Powder Appearing On Fud After Storage

Discussion in 'Finishing Techniques' started by Model_Monkey, Dec 5, 2016.

  1. Cygnus3D
    Cygnus3D New Member
    I agree. I got some stuff over a year ago, and it turned powdery white as soon as I dried after the ultrosonic cleaner. I was able to paint the part with no issues and no reall loss of detail, so I guess this stuff is very variable.
     
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  2. mkroeker
    mkroeker Well-Known Member
    I see a hamster wheel turning here - stuff turning white as soon as it dries after cleaning is either showing surface corrosion from use of aggressive solvent (heptane) or areas that were in contact with support material (hence rough, and the presence of oily or waxy material of sufficiently similar index of refraction in the gaps will make it appear smooth and translucent). This is most likely not the "crystal growth" that some people see appearing on their once-perfect models weeks or months after painting them.
     
  3. matthewc83
    matthewc83 New Member
    Hi all,

    First off, thank you for the great discussion on this issue and providing good examples/pictures that helped us really identify some key details to help characterize the problem. The FUD-NY production team is aware of the concern surrounding this "crystallization" issue and I have been actively investigating it. That said, the point of this post is then twofold: first to help you all understand the nature of this "crystallization" and second to suggest a solution based on the findings, so bear with me for the long-ish post.

    Before all that, I want to clarify some of the confusion on this thread between "frosted" and "crystallized" because there seems to be a lot of back and forth between these two points. "Frosted" is a surface quality trait that is normal to FUD parts and apparent immediately after cleaning/stripping of oils and being left to dry. In contrast "crystallization" as defined in the thread (and is the main issue) is the appearance of precipitates (ie. crystal formation) after a period of time. Here are pictures side-by-side to delineate between the two:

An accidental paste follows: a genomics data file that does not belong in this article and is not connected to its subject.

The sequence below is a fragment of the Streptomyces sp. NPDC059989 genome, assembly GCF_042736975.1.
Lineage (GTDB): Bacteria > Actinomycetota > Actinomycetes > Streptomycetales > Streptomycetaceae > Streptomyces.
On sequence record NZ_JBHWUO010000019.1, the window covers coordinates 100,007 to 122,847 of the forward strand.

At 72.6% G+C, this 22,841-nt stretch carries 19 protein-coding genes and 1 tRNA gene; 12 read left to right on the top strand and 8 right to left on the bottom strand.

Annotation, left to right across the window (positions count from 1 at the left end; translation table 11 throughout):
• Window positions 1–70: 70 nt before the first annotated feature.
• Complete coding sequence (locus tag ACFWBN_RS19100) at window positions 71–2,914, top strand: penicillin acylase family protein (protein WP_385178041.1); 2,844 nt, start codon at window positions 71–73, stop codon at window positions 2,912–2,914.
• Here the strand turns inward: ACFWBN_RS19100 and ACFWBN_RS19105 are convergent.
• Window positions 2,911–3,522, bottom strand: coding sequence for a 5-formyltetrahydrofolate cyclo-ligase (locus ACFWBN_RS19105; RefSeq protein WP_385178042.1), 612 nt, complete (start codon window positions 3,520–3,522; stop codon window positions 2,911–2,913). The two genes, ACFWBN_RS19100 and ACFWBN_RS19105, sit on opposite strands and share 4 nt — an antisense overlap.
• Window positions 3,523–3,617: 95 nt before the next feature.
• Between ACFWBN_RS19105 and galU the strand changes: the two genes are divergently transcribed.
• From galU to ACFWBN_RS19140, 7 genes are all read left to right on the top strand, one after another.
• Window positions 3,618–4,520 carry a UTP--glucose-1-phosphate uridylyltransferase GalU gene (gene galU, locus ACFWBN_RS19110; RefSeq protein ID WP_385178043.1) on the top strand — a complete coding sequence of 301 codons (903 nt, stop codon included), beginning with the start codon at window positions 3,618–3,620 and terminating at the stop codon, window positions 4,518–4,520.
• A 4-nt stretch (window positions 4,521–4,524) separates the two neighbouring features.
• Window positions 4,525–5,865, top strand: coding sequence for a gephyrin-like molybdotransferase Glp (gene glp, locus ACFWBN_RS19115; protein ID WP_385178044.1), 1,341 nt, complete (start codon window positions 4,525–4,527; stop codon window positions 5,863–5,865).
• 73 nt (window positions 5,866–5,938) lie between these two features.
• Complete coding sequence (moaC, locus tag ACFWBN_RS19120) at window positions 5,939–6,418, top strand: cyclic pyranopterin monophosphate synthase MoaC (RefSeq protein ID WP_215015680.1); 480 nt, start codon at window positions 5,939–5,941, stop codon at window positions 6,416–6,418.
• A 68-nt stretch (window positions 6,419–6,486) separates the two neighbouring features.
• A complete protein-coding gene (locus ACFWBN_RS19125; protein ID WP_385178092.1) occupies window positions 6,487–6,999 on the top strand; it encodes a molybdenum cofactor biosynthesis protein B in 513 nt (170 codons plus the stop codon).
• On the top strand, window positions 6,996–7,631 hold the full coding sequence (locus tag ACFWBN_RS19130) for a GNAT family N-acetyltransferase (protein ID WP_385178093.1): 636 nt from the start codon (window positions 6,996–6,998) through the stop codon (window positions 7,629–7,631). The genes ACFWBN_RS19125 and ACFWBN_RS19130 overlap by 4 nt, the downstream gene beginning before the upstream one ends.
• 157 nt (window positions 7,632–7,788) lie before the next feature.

Side-by-side.JPG
    Notice how the "crystallized" model has a substantially rougher surface quality than the "frosted" model with jagged edges that seem to be crystals forming on the surface. Also notice how the "crystallization" is more apparent on support facing planes (will be important later).

    Now, time for the meat of the issue. After investigating, all signs point to this "crystallization" being a material issue stemming from UV degradation. This is quite normal for many synthetic polymers (e.g. weathering of polypropylene rope), and FUD being a synthetic UV curable acrylic is also susceptible to it. Specifically, this degradation is caused by the photooxidation of free radicals (a byproduct of UV curing and UV exposure), which react with oxygen in the environment and break down the cross-links created during machine curing. This can explain why customers who left FUD parts in their plastic packaging did NOT experience the issue, from limited oxygen exposure in the bag.

    As of right now, the only suggestion I could give is to limit exposure to oxygen as that seems to be the main culprit behind the crystallization. Coating painted parts with an oil or using oil-based paint could help stay crystallization for a longer period, but seeing as photodegradation is a naturally occuring phenomenon, it would only do so much.